The Boston Bruins and Montreal Canadiens are set to renew their rivalry under the lights of hockey’s biggest stage.
The age-old rivals will do battle on Saturday night in the first installment of Hockey Night in Canada for the 2015-16 season. It will be the first of five meetings between the two clubs and the only time they will face off at TD Garden this year.
Of course, Boston and Montreal will take their hatred outdoors on New Years Day for the 2016 Winter Classic at Gillette Stadium in Foxboro.
The Bruins haven't shutout the Canadiens since 2011 (15 games)
— Eric Engels (@EricEngels) October 9, 2015
The Habs dominated this matchup last season. They swept the Bruins in four regular-season games scoring 16 goals while conceding just six. Boston has had some recent difficulty with Montreal going 1-8-2 in their last 11 tilts.
Montreal is coming off a 3-1 victory in Toronto against the Maple Leafs on Wednesday night. New Canadiens captain Max Pacioretty scored twice in the win while reigning Hart and Vezina Trophy winner Carey Price made 36 saves.
Boston will have to pick themselves up off the mat after a 6-2 drubbing on home ice against the Winnipeg Jets Thursday night. David Krejci and David Pastrnak each scored for the Black and Gold.
As the two clubs are set to meet for the 730th time, here are some keys to help guide the Bruins to a much needed victory against their Québécois rivals.
Stop Mad Max
Pacioretty is the focal point of Montreal’s offense. The Connecticut native led the Habs with 37 goals last season and has been the club’s leading goal scorer for four consecutive seasons.
He is also gaining a reputation for being a certified “Bruins killer”. Pacioretty torched Boston for seven points (four goals, three assists) and a plus-six rating in their four contests last year. In his career, the left winger has scored 22 points (12 goals, 10 assists) in 26 games against Boston, the most against any opponent in his career.
The Bruins defense, which already has some major question marks after Thursday night’s debacle, will be tested by Montreal’s overall team speed and skill especially from Pacioretty. Of course, they’ll have to find a way to slow down the rest of the Canadiens’ forwards but focusing on “Mad Max” is of the utmost importance if the Bruins stand any chance of victory.
The Black and Gold came out flying in the first 20 minutes on Thursday night. They were aggressive on the puck and hemmed the Jets in their own zone for much of the period, creating several good scoring chances. In total, the Bruins put 14 shots on Ondrej Pavelec’s goal in the opening frame of the season, yet only scored one goal.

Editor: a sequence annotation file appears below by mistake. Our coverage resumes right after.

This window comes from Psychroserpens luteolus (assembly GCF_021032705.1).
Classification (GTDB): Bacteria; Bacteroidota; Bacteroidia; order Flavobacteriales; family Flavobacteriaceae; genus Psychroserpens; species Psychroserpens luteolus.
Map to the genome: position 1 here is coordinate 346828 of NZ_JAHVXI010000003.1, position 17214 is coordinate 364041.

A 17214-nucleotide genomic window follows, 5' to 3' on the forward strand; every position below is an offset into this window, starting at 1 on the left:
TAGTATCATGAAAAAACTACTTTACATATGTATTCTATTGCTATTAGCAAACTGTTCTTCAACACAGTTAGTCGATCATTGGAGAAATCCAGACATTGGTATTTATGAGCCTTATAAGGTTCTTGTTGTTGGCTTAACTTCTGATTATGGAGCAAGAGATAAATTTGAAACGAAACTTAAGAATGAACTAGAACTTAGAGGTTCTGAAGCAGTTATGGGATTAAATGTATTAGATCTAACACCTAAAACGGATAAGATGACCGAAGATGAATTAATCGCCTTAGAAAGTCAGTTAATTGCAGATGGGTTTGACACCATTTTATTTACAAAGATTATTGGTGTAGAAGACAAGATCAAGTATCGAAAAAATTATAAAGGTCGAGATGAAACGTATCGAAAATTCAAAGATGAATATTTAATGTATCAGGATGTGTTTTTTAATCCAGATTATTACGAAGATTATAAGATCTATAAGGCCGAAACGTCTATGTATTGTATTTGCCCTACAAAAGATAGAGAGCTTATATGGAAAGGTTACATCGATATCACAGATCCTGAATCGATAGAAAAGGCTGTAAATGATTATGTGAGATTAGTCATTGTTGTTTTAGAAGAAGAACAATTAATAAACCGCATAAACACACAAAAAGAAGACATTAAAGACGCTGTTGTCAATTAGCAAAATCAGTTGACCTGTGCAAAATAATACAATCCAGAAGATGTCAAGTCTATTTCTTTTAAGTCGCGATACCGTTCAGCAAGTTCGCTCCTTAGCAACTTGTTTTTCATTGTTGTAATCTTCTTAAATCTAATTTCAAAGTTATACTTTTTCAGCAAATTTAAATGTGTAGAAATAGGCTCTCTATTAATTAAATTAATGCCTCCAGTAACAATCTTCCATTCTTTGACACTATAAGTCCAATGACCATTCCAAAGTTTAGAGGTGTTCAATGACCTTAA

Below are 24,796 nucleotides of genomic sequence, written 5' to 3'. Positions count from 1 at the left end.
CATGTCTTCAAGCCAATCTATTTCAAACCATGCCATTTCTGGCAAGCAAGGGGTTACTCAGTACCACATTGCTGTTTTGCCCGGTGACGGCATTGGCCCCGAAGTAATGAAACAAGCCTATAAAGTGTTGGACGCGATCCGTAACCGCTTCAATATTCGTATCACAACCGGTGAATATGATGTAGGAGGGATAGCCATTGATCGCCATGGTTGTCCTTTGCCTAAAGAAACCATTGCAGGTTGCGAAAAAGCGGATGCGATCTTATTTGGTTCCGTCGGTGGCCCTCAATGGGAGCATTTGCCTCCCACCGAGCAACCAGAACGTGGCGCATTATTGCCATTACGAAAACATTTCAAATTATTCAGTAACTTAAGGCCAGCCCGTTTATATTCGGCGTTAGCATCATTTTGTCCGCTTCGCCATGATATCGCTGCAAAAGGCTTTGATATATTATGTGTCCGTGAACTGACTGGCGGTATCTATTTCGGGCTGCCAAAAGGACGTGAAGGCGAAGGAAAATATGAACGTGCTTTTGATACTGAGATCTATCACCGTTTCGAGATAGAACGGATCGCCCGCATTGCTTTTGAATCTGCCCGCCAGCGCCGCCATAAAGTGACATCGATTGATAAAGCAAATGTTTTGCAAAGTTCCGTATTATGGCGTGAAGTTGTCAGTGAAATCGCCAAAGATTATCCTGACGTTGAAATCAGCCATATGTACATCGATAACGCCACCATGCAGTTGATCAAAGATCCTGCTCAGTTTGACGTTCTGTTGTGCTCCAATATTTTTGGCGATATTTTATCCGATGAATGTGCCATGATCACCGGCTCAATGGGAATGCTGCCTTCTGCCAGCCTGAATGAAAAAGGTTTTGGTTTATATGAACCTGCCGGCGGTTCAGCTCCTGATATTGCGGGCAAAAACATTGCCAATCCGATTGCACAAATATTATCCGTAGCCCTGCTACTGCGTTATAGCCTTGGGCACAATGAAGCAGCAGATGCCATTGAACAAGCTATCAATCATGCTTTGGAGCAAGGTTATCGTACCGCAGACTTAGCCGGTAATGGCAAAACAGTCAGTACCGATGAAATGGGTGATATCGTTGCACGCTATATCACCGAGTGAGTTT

Just over five minutes into the second period, Mark Schiefle tied the game and the rest is history.
Boston cannot afford to let the same thing happen again. Price is a world-class goalie and will not give the Bruins many opportunities to put pucks past him. Things could have been very different on Causeway Street Thursday if Boston could have scored two or three goals in the first. Instead, they let Winnipeg hang around long enough to seize momentum and take control.
The Bruins forwards will need to bury any grade-A scoring chances they get, especially early, to put some pressure on the Habs.
Keep Emotions In Check
Montreal’s best asset in their rivalry with Boston is the ability to get under their opponents skin.
Exhibit A was Milan Lucic last season in Montreal.
Zac Rinaldo when asked about becoming part of Bruins-Habs rivalry: "Just another game. I treat all games the same." (Talk to me Sunday Zac!)
— Jimmy Murphy (@MurphysLaw74) October 9, 2015
Now that Lucic is gone, the challenge lies with the new Bruins to get acclimated with the rivalry. This is a different animal for many of the new boys on the roster, especially Zac Rinaldo. The former Philadelphia Flyer has gained a reputation as a ticking time bomb and is under the microscope of the NHL’s Department of Player Safety.
These are the types of games that Rinaldo (or any of the Bruins for that matter) cannot afford to take stupid, retaliatory penalties for any of Montreal’s antics.
The atmosphere in Boston will be electric. Can the Bruins channel that raucous energy into something more productive than destructive?